Do you feel you never have enough time in a day to do everything you want (or need) to do? If so, you certainly aren’t alone. Often, this feeling that you don’t have enough hours to work with comes about as a result of stress. When there are a million different things on your plate, or you feel everything is hitting at once, your stress levels go up and your perception of time starts to shift. You still have the same number of hours to work with, but it suddenly feels like a more limited resource than it did yesterday. This problem tends to be especially common for team leaders. As a boss or manager, you have a lot of responsibility. On the one hand, you have your own work: projects you need to finish; clients you need to call; paperwork you need to finish by a deadline. On the other hand, you have the added duty of managing other employees: leading meetings; delegating tasks; developing teams. Especially during busy times for your business, it can feel as if you don’t have time to do both sides of the equation well. That’s where prioritizing learning comes into the picture.
The Problem with Micromanagement
Often, the reason that team leaders feel so overwhelmed is that their teams are not self-sufficient enough. While every manager should take the time to sit down with employees, discuss goals and challenges, and strategize ways to meet targets, the truth is that these one-on-ones don’t need to happen very regularly. Ideally, you should only have to schedule one-on-one meetings once or twice a month. Even accounting for your whole team, these half-hour or hour-long meetings shouldn’t take that much time out of your work week.
So where are team leaders losing so much time? The answer is micromanaging. If you feel that your teams can’t do anything without your supervision—or without frequent meetings to discuss progress—that’s a big red flag. If your workers are constantly coming to you with questions or difficulties, that’s a red flag as well. It may sound counterintuitive, but the best managers are often the ones who do the least actual managing. As a manager, you should be steering the ship, not picking up the work of every crew member.
Harnessing Learning and Development to Build More Self-Sufficient Teams
Prioritizing learning is the best way to reduce your workload as a team leader while simultaneously increasing the efficiency and effectiveness of your team. If you want to stop micromanaging and start putting more faith in your team, then learning and development is the way to get there.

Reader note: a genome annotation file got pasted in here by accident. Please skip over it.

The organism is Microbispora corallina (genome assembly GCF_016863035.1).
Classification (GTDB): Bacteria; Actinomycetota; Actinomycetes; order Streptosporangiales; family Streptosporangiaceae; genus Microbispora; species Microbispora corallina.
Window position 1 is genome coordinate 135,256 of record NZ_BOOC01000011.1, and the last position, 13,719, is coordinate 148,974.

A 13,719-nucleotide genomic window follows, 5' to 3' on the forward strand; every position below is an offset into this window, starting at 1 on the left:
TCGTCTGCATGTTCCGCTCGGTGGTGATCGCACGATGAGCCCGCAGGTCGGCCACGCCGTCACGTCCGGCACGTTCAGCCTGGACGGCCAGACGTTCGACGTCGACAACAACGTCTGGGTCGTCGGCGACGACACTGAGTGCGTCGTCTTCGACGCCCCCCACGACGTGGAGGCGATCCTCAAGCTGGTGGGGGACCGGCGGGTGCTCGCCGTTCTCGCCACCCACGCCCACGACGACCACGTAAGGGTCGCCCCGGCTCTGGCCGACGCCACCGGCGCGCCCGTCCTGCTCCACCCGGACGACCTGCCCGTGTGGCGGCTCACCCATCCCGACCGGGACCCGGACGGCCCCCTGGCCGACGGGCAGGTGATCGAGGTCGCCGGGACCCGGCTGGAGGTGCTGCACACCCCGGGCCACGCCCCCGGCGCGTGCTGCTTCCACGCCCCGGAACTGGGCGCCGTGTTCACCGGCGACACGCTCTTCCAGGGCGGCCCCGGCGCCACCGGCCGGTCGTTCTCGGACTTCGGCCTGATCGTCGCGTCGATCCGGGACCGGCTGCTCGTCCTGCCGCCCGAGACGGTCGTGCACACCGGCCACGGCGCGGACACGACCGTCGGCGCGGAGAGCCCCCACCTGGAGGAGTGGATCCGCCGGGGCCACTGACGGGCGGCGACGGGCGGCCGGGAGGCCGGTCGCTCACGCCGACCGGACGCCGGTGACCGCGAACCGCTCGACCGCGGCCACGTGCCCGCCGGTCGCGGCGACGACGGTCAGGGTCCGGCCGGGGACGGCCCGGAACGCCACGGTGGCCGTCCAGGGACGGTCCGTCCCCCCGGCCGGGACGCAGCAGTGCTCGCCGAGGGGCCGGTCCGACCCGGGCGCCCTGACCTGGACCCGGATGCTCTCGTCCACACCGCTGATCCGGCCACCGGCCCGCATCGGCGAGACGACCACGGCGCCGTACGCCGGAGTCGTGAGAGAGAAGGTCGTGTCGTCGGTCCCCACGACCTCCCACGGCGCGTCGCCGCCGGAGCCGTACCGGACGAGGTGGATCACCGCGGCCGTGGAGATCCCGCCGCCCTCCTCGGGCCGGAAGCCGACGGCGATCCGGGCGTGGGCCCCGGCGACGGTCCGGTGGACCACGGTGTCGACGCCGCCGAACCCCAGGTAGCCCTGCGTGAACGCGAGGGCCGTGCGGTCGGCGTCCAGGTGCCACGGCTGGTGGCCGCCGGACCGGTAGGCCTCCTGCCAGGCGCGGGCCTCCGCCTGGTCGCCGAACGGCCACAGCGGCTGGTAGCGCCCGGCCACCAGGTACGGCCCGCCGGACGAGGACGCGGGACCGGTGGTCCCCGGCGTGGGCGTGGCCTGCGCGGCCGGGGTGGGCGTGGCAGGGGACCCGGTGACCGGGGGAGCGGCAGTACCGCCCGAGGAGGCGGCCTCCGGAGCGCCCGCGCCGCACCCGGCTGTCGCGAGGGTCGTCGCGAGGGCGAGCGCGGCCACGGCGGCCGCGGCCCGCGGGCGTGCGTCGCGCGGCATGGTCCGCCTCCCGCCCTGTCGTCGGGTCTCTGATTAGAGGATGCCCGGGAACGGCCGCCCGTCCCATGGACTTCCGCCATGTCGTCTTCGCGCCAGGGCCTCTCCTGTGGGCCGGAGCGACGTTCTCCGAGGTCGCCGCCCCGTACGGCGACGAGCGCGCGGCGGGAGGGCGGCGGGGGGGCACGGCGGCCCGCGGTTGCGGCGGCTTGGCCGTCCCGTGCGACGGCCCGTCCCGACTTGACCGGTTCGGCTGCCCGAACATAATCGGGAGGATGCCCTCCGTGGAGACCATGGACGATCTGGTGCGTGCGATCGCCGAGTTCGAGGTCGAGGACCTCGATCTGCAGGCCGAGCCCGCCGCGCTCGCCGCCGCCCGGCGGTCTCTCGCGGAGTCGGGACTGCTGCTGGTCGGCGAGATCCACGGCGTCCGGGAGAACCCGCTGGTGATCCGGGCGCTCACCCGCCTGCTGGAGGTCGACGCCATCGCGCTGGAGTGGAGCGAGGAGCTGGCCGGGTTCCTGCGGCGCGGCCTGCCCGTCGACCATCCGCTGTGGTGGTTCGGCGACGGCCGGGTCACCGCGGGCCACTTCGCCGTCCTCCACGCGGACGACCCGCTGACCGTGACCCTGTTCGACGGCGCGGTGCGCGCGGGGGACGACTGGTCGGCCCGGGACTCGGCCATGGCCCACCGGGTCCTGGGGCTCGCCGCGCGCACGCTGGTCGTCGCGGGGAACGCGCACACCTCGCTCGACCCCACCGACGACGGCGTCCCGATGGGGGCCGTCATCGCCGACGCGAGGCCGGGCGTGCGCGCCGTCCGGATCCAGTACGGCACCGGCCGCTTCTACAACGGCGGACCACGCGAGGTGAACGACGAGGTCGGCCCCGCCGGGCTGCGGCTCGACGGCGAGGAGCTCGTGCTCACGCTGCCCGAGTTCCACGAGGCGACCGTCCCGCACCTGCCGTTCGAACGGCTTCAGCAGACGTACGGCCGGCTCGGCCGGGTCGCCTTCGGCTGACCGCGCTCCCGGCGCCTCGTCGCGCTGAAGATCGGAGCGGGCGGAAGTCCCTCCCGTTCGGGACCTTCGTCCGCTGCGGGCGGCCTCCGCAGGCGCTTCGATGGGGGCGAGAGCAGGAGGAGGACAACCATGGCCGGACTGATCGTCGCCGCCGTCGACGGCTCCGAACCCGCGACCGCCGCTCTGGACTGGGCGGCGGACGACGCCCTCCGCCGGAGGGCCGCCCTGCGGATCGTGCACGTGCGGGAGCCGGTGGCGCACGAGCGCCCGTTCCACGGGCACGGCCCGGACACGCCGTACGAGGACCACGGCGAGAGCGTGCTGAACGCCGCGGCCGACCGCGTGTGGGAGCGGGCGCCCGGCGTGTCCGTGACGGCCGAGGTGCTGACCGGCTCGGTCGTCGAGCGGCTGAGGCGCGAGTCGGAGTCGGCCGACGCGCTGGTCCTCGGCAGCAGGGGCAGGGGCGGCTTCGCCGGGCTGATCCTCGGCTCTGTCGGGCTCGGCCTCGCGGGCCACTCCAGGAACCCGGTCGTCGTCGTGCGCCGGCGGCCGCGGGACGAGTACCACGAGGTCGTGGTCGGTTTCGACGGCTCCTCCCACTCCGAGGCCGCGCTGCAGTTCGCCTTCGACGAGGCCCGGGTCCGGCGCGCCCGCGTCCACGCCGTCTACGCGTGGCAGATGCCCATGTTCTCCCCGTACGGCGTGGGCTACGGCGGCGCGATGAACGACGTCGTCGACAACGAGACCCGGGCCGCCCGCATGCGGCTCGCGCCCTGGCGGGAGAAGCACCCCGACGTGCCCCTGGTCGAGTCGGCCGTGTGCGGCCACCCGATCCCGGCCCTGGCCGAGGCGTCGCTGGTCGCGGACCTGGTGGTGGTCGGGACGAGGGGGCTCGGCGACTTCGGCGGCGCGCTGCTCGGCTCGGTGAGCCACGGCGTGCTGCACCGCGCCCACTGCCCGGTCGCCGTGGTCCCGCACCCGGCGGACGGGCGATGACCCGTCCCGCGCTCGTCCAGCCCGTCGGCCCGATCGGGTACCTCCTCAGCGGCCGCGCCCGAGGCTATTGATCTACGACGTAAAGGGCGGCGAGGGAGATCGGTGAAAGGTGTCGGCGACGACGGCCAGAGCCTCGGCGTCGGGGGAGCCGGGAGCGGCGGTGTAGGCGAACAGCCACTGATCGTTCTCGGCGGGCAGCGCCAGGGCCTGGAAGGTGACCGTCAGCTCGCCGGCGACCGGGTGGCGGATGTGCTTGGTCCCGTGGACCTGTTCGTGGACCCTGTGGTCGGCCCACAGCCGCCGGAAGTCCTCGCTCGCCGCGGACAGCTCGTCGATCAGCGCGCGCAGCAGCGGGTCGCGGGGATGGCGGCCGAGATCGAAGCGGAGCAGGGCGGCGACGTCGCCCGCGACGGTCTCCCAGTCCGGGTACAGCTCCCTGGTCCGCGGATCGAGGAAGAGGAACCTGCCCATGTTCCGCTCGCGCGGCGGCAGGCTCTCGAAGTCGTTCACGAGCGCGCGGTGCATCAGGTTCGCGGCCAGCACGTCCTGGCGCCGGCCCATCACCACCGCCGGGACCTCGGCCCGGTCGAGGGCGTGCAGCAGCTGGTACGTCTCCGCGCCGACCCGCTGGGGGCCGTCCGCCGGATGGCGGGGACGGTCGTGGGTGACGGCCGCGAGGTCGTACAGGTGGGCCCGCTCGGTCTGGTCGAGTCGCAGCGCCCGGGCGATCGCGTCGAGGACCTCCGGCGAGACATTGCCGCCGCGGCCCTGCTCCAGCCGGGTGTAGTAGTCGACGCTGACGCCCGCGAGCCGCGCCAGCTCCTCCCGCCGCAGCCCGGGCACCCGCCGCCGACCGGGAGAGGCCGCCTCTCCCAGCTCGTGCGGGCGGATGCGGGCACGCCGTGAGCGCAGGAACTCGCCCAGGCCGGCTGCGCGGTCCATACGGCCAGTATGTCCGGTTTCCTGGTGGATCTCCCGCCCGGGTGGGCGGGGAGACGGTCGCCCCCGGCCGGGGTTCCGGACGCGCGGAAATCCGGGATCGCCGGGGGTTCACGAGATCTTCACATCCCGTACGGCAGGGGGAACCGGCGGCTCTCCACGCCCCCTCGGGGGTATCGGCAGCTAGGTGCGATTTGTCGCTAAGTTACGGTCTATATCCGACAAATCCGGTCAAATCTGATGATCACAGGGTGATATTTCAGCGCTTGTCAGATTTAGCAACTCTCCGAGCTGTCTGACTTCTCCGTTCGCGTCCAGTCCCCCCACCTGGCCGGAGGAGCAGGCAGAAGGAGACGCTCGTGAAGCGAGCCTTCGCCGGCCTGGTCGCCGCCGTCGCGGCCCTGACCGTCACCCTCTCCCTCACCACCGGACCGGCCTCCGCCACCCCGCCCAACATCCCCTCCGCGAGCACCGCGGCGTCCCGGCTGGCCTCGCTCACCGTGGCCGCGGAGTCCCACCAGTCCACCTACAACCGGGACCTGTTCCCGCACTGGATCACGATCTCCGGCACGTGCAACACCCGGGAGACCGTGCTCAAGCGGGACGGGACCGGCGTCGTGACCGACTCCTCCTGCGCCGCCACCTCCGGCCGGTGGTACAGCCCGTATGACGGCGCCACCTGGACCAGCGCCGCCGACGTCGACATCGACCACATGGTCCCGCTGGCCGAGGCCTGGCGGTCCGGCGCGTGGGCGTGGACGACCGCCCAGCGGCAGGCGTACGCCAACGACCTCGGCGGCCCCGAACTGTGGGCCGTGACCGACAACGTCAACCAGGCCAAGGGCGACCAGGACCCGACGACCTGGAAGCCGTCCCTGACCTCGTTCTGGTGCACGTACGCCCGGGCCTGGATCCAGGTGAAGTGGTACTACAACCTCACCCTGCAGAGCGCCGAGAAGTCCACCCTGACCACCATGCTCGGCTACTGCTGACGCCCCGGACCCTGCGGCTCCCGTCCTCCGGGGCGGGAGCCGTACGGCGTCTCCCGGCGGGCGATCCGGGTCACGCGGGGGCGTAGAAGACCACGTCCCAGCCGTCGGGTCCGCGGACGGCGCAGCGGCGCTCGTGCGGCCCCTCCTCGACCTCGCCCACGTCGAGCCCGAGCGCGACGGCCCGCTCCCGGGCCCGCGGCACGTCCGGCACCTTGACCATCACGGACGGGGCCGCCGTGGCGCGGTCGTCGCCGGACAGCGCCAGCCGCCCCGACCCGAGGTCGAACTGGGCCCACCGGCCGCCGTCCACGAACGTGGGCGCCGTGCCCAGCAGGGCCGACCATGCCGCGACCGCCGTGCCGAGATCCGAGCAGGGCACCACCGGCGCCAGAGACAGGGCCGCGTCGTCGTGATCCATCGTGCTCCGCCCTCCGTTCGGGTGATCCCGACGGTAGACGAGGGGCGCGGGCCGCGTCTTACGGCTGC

When we say “prioritizing learning,” it means two different things. The first and more obvious meaning is that you should prioritize learning for your team. By focusing on creating or seeking out learning and development opportunities for your team, you are taking an active role in building their skill set and knowledge base. Your employees will appreciate this focus on learning, as they will feel they are getting more out of their jobs. You, meanwhile, will reap the benefits of a team that is more skilled, well-rounded, and capable of handling things without your help. Said another way, your team will reach the point of self-sufficiency that makes it possible for you to take a step back and stop micromanaging everything.
Also read: 4 Best Practices for Shared Team-Learning
However, “prioritizing learning” can also mean prioritizing yourself. Just because you are playing the role of team leader doesn’t mean you have mastered all the skills or learned all the knowledge relevant to your position. On the contrary, there could be gaps in your skill set where you are consistently having to turn around and ask your boss for help. Alternatively, you may be relatively new to the whole leadership thing and wondering what you can do to be more effective in your job. Either way, remembering to look for learning opportunities for yourself as well as your team members will ultimately yield benefits that are good for the entire business.
Making the Time Investment
Like anything else that’s worth something, prioritizing learning is going to take time. It will take you time to find learning opportunities that can benefit you and your team members. It will take time to collaborate with human resources and schedule those learning opportunities. It will probably even take time to justify the benefits of L&D learning opportunities to higher-ups worried about expense and bottom line. And if you choose to pursue courses or seminars for yourself, those will take time as well.
You need to be willing to make these time investments. It’s easy to shrug off learning as something that you are “too busy” to focus on right now. However, the considerable benefits of prioritizing learning in the workplace are worth the time. By upgrading a team member skills, keeping employees engaged, and driving growth within your department, you are creating positive change that will help improve performance, retain talent, and please customers.
Most of all, remember that prioritizing learning will save you time in the long run. Think of it this way: would you rather put in the time to research and arrange learning opportunities for your team right now, or continue micromanaging your team for the foreseeable future? Both in terms of time and effort, focusing on learning is the clear better choice.